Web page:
“It’s going to be an awesome weekend of hockey for both teams. What happens on Saturday night at 9:30, I have no idea, but it’s going to make us better and I’m sure it’s going to make UNH better.”
Not That Everyone In Lowell Is Having Fun
While the River Hawks may be on a roll, their Hockey Sports Information Director, Shannon Dove, has been taking it on the chin. In fact, that may be an understatement.
The Curse of Shannon began a week ago last Monday. Here’s how it went.
She’s accompanying the women’s basketball team to Pace University in Pleasantville, N.Y., for a 5:30 game to be followed by the men at 7:30. Everything is fine until they near Hartford when the I-84 traffic comes to a standstill.
An 18-wheeler has rolled over, leaving the women’s bus sitting at a rest stop for three hours and turning the trip into a seven-hour ordeal. The men’s bus — sans Shannon — somehow avoids the accident and so the men play at 7. The women take the court at 9 and arrive back on campus at 3:15 the next morning.
Shannon vows never to ride a bus again.
The next night, she accompanies the hockey team to Brown. On the ride home, the bus suffers a flat tire. Fortunately, there isn’t a huge delay, but after the return trip is made at 45 miles per hour she again swears never to set foot on a bus.
On Saturday, she rides with the hockey team to Amherst, a ride that is turned into an eternity due to the slick conditions on Route 2. Prior to faceoff, she again attests never to board another coach line, believing she is cursed.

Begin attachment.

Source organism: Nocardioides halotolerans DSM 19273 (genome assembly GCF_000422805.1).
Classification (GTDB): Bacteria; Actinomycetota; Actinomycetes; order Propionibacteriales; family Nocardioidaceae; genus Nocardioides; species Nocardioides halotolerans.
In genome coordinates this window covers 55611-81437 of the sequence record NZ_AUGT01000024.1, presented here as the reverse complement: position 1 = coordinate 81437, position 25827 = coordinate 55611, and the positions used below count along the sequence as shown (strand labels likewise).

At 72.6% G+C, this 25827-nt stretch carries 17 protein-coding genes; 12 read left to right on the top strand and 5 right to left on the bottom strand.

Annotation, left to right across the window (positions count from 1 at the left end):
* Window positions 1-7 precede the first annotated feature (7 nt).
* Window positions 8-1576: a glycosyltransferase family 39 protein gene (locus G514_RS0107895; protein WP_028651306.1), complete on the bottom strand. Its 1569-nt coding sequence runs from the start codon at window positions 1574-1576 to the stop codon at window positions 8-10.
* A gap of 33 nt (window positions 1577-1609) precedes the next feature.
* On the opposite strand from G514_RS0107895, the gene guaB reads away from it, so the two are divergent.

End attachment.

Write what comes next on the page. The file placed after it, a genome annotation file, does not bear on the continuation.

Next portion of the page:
Because of the blizzard, hotel rooms have been arranged in advance so after the 6-1 win and a subsequent full night’s sleep, Shannon and the team departs Sunday morning. She arrives on campus to find her driver’s side window smashed in and the interior covered in glass and fresh snowfall.
“I don’t understand,” she says. “If they took the time to look inside the car, they’d have seen that there was nothing worth taking. I don’t even have a CD player. And the radio is factory made.”
The thief thought otherwise, pocketing the loose change and a 59-cent pair of gloves.
Shannon vows yet again never to set foot on a bus.
Superstitious River Hawk fans, however, may have a different idea. Convinced that their team’s success and the Curse of Shannon are somehow intertwined, they’ll be hoping that her calamities are just a start, to be continued through the playoffs.